Gus
03-04-2001, 12:14 PM
hello,I was reading your statement about your thermastate. idon't know about anyone else but, I have a parrot and I live in North Dakota, Here we get the coldest winters possible in dec 2000 it got 80 degrees below which in 50 below your skin can get frost bite in less then 30 seconds if not covered. don't get me wrong but if you have ever heard the statement "hell freezes over " that is here and my parrot does just fine we just turn the thermostat up to 75-80 and it doen't bother him at all he sleeps a little more then but, we all do in weather like that, especially on days when we are colder then Antartica. I also know that our vet has a Maca and she is 10 yrs old she was born here from a breader and my vet has never had a problem either. If you want to get a bird I would find out how far back your thermastat is set by your gas or electric company first then you should be able to fix or correct it.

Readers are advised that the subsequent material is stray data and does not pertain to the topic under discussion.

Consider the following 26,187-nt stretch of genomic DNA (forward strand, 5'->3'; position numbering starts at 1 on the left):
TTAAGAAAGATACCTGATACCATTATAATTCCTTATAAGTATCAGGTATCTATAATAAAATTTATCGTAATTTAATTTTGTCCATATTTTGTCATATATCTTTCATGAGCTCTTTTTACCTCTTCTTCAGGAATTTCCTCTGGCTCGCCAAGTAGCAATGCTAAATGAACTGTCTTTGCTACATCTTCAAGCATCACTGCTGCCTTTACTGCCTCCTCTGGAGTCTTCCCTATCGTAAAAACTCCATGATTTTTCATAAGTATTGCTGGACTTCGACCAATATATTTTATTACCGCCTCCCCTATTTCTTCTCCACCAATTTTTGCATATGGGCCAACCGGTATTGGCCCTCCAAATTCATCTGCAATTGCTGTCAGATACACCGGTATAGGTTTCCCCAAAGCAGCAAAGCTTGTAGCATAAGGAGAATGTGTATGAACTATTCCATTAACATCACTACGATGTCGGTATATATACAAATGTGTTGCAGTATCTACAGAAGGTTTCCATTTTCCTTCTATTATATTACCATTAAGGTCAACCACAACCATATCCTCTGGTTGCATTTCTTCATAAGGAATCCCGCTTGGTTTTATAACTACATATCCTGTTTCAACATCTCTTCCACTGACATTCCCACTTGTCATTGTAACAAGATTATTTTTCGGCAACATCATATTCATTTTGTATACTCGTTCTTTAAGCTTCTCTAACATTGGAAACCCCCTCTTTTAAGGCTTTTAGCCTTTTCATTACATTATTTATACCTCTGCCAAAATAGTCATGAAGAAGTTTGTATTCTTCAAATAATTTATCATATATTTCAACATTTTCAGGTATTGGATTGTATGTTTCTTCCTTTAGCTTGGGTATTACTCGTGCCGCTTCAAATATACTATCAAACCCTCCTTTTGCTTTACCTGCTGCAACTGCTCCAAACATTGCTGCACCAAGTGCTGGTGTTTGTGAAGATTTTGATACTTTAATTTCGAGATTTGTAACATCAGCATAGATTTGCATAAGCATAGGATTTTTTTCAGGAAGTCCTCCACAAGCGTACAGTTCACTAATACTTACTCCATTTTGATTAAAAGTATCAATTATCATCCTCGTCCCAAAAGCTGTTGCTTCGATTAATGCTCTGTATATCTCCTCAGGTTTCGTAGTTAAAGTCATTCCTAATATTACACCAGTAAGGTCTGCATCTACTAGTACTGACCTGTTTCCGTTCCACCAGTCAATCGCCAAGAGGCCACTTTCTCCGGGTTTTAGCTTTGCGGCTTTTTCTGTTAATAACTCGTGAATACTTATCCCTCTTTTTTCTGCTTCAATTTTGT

Originally posted by Pam:
I was admiring Merlin this morning and just wondered about something that his owner posted. They said "when he goes out." I am assuming when he does go out it is in a cage. Am I correct? The reason I ask is that I have read other stories where I think the bird owner took him out on a shoulder, etc. My question (probably silly) is why don't they fly away? Can you train a bird to stay on your shoulder, even if it's outside? My bird ignorance is showing. http://PetoftheDay.com/talk/frown.gif I would love to have a bird, but we have a set-back thermostat in our house and I am afraid it would be too cold for birds in the overnight hours. Please give this "cat/dog person" some "bird knowledge." Thanks http://PetoftheDay.com/talk/smile.gif

Jamaican 17
04-01-2001, 05:03 PM
I have a bird, and we turn our thermostat up at night, because its body is so small and fragile. http://PetoftheDay.com/talk/smile.gif